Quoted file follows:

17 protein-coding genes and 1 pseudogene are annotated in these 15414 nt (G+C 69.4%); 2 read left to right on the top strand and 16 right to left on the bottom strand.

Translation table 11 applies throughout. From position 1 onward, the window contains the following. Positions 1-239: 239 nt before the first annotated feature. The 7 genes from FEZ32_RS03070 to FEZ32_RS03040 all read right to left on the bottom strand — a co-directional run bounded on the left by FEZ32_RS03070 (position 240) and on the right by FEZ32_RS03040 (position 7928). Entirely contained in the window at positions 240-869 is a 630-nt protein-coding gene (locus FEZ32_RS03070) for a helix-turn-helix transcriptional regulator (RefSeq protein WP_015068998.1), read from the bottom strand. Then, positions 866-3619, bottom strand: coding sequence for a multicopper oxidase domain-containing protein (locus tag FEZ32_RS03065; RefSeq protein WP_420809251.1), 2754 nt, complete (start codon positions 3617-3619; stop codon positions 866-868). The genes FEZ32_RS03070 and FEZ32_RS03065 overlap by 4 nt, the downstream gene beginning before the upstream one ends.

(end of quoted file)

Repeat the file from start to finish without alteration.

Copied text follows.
17 protein-coding genes and 1 pseudogene are annotated in these 15414 nt (G+C 69.4%); 2 read left to right on the top strand and 16 right to left on the bottom strand.

Translation table 11 applies throughout. From position 1 onward, the window contains the following. Positions 1-239: 239 nt before the first annotated feature. The 7 genes from FEZ32_RS03070 to FEZ32_RS03040 all read right to left on the bottom strand — a co-directional run bounded on the left by FEZ32_RS03070 (position 240) and on the right by FEZ32_RS03040 (position 7928). Entirely contained in the window at positions 240-869 is a 630-nt protein-coding gene (locus FEZ32_RS03070) for a helix-turn-helix transcriptional regulator (RefSeq protein WP_015068998.1), read from the bottom strand. Then, positions 866-3619, bottom strand: coding sequence for a multicopper oxidase domain-containing protein (locus tag FEZ32_RS03065; RefSeq protein WP_420809251.1), 2754 nt, complete (start codon positions 3617-3619; stop codon positions 866-868). The genes FEZ32_RS03070 and FEZ32_RS03065 overlap by 4 nt, the downstream gene beginning before the upstream one ends.